“I think the Planning Board is always concerned with the built environment and the natural environment. When it comes to actual development applications under the New York state law and our laws, an applicant as a property owner has the right to come in and develop their property and if they can do it to meet all of the codes and all of the things that they need to rise to do under our laws, then they are able to do that,” Tegeder said. “I don’t think that you would be able to cause an application to be disapproved simply because they did not want to rent a store that happened to be empty, whether it’s nearby or across town.”

Lieberman spoke again, saying that he wasn’t suggesting the board obligate them, but it would help the applicant and town at the same time. He suggested the board help applicants find empty spaces in town.

Planning Board President Richard Fon, like Tegeder, pointed out that that was not the responsibility of the Planning Board. 

“We don’t go out and solicit applicants. We don’t promote any properties,” Fon said. “As applications come in, we review them on their merits and when we have these hearings, obviously, as you see, it’s open to the public and people have their ability to make any comments or questions towards the application, but we do not go out and solicit applicants for people to come and develop properties. That’s not what the Planning Board does.”

Planning Board attorney Jim Glatthaar echoed Tegeder’s sentiments about property owners’ rights.

“I think it’s best to understand that anyone who owns a piece of property, there comes with that property a bundle of rights and while the Planning Board can look at each application with an eye towards the overall impact on the town, you can’t do so in such a way to deny that person their bundle of rights to the property they have in mind,” Glatthaar said.

Resident Mara Ziedins defended the project, saying that the empty buildings in town are not suitable for the needs of Atlantic Appliance.

“I am fully, fully supporting this project development, commercial development, which will bring taxes into our community,” Ziedins said.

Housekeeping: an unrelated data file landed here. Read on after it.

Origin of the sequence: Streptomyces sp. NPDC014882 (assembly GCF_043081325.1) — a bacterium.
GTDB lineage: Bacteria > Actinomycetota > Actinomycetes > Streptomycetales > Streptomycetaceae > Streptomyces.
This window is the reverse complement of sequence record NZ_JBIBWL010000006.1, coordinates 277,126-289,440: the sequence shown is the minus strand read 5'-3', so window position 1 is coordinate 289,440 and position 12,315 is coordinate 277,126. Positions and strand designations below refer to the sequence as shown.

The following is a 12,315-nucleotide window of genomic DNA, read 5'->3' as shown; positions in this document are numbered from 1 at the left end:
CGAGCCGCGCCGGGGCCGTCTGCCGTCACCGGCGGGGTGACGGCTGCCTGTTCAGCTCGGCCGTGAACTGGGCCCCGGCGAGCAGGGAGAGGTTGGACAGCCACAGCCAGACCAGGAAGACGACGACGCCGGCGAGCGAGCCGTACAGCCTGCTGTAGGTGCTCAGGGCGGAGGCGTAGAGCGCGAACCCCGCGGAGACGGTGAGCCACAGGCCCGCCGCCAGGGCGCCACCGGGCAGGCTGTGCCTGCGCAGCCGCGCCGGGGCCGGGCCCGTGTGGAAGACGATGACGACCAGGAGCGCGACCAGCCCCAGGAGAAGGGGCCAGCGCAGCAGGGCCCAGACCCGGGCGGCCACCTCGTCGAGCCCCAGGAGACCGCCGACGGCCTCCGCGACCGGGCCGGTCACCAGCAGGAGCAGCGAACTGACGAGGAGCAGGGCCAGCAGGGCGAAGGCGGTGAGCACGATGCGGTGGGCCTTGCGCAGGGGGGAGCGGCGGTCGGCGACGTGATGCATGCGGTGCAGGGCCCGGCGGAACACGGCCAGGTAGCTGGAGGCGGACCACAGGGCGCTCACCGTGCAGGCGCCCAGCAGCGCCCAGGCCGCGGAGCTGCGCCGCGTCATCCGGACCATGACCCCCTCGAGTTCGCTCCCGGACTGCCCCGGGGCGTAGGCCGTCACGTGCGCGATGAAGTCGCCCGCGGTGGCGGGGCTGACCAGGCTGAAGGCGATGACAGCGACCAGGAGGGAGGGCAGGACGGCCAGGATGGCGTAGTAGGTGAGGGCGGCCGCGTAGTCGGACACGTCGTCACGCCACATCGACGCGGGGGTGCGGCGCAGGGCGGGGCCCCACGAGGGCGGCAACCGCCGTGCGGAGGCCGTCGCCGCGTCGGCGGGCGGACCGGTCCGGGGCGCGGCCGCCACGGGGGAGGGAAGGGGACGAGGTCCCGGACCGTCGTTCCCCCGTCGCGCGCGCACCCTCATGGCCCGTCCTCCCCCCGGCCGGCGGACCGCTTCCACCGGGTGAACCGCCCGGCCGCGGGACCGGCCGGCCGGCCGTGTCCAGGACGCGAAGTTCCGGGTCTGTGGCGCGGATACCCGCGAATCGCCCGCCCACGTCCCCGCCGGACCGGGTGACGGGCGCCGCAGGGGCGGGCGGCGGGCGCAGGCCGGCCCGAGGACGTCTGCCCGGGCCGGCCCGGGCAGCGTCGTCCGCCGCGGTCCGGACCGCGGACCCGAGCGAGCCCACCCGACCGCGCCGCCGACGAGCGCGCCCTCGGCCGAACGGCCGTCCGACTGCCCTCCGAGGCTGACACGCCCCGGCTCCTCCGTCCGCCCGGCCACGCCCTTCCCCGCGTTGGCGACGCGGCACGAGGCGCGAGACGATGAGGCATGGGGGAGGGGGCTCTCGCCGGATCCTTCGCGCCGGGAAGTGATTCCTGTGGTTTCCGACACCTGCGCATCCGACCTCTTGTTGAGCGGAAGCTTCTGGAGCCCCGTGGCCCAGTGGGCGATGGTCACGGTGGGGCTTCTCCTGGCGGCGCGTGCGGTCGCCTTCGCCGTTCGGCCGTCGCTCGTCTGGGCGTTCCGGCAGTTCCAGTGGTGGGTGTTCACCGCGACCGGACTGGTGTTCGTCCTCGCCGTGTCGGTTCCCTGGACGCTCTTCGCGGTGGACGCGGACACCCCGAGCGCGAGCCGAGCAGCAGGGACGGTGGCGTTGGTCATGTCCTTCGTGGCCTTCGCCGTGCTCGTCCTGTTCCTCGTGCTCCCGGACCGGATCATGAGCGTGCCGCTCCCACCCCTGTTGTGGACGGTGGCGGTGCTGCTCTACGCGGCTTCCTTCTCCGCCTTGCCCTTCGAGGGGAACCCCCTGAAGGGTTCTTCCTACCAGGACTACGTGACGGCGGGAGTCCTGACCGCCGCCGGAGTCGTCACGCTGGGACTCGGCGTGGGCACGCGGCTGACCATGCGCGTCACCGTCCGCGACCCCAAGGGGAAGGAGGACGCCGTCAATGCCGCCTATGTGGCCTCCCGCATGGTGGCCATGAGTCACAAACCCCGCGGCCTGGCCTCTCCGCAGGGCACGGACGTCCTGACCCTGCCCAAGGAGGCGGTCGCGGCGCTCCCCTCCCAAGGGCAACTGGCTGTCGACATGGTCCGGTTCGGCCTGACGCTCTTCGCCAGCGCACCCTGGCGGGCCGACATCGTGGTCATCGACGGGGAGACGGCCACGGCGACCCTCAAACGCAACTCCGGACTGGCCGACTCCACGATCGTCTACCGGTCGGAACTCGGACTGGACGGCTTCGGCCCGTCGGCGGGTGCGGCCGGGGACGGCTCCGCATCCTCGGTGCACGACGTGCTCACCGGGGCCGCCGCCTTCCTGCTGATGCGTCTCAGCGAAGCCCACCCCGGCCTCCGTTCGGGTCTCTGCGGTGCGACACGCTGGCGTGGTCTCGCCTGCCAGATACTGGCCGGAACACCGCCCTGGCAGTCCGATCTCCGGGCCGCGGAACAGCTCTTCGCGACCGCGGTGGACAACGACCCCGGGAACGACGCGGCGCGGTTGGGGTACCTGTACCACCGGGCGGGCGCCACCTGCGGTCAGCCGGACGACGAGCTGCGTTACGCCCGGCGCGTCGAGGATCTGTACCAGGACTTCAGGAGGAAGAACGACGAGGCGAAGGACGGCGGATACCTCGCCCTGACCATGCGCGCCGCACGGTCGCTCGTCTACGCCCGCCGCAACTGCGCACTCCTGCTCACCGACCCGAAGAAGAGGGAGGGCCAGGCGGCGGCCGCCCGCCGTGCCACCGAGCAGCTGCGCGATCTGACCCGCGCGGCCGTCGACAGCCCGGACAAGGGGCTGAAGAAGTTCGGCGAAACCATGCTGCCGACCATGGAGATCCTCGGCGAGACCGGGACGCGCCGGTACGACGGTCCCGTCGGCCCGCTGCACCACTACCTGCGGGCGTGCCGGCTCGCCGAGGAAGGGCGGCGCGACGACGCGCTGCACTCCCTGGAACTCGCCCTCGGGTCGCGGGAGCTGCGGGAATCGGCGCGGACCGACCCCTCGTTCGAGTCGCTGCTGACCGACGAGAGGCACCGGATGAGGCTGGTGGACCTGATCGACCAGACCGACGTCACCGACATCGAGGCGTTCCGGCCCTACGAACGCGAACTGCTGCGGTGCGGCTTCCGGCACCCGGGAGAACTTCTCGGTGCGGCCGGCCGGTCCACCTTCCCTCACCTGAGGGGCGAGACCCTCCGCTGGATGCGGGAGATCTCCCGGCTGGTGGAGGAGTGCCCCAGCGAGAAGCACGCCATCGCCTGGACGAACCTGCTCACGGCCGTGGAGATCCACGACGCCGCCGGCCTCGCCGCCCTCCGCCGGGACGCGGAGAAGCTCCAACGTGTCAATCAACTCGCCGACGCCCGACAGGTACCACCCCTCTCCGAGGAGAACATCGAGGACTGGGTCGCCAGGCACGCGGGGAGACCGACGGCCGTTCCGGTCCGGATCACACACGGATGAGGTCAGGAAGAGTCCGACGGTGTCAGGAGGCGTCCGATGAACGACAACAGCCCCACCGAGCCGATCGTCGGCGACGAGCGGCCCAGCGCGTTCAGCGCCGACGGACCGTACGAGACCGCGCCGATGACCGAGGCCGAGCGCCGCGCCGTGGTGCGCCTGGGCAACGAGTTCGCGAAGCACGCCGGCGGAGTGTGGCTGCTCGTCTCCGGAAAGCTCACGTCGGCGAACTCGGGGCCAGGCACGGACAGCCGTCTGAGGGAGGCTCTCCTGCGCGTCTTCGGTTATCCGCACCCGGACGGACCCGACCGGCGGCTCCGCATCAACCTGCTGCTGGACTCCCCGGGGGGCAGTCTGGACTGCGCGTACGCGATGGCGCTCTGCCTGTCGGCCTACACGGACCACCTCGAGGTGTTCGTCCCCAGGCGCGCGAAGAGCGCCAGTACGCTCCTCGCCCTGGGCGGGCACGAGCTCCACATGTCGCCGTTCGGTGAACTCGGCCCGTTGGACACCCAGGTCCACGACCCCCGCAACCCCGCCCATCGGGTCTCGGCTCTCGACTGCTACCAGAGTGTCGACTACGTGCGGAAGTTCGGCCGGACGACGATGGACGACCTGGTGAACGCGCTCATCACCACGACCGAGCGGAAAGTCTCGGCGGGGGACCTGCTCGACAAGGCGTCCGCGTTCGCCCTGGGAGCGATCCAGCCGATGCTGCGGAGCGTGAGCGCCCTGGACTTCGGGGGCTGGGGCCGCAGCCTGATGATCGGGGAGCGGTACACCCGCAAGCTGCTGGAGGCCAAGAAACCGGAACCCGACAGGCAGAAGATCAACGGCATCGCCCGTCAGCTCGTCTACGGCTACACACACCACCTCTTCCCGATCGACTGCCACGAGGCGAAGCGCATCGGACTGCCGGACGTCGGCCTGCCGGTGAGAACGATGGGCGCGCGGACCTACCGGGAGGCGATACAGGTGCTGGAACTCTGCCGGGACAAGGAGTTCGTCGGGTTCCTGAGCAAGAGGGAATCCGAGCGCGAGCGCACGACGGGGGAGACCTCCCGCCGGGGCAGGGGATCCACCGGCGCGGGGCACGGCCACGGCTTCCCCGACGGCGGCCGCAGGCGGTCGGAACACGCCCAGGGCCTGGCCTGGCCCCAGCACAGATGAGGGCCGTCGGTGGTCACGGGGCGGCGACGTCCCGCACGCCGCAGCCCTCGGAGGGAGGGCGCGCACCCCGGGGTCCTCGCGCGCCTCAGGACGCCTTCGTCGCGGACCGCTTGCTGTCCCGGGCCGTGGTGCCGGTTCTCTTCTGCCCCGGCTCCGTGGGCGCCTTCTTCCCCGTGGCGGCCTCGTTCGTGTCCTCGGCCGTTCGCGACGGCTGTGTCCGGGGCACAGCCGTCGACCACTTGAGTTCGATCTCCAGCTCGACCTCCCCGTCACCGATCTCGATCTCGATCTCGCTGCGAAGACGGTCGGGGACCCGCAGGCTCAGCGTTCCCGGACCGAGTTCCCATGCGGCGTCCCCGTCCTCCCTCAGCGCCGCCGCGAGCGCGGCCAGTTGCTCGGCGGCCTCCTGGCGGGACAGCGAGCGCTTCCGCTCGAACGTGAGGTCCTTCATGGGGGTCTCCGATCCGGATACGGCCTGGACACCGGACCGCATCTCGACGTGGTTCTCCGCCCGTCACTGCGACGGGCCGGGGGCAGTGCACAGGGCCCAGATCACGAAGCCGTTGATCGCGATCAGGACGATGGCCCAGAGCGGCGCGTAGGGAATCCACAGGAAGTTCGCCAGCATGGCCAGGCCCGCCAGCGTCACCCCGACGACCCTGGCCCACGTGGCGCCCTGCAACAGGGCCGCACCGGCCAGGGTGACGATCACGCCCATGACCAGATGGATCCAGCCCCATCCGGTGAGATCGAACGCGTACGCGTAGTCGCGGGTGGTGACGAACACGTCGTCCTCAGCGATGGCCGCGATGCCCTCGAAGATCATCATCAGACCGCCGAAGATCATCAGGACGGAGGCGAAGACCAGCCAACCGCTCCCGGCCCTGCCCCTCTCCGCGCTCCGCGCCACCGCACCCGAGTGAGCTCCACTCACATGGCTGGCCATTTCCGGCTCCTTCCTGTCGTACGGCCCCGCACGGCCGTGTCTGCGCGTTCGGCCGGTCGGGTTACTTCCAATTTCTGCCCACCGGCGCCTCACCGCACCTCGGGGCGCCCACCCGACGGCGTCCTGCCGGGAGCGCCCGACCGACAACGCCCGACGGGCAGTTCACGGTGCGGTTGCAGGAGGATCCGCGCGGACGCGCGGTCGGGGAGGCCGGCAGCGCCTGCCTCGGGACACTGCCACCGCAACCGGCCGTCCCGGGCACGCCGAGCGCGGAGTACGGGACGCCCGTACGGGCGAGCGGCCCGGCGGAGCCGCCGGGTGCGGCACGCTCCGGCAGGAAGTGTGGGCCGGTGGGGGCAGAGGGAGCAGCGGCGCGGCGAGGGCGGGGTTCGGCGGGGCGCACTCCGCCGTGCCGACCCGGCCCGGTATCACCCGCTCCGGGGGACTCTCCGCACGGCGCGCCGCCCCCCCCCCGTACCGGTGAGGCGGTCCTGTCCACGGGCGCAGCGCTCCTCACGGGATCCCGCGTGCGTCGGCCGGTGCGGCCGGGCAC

Councilman Ed Lachterman, who also sits on the Planning Board, said that the site is completely overgrown with thorny brush and marred by litter.

“I think the mitigation that is going to be done there on a couple of different levels, especially toward that back wetland area, is much needed to help get it cleaned up,” Lachterman said.

He added that it was “an amazing benefit for the town” for Atlantic Appliance to maintain the land.

Marino addressed those who had thought the removal of trees was on the 5 acres of both parcels.

“We’re about 4.6 acres total between the two parcels and the 3.1-acre parcel is not being disturbed at all except for mitigation and restoration. There are no trees being cut down on that parcel. One-point-five acres of trees will be cut down on the parcel where the building is supposed to go,” Marino said.

He said he submitted a letter to the Planning Board on Monday, May 11, which detailed the building plans as it pertained to the tree law.

He also added that in the past, developers have been asked not to disturb wetlands and buffers but are now being asked to not cut trees down, as well, which puts them in a difficult situation, particularly in commercial zones.

Joe Riina from Site Design Consultants said the developer is going “above and beyond” in terms of stormwater quality and flood attenuation, which both benefit the downstream properties and the Croton Reservoir.

The Planning Board will continue reviewing the application at its next meeting, scheduled for July 13.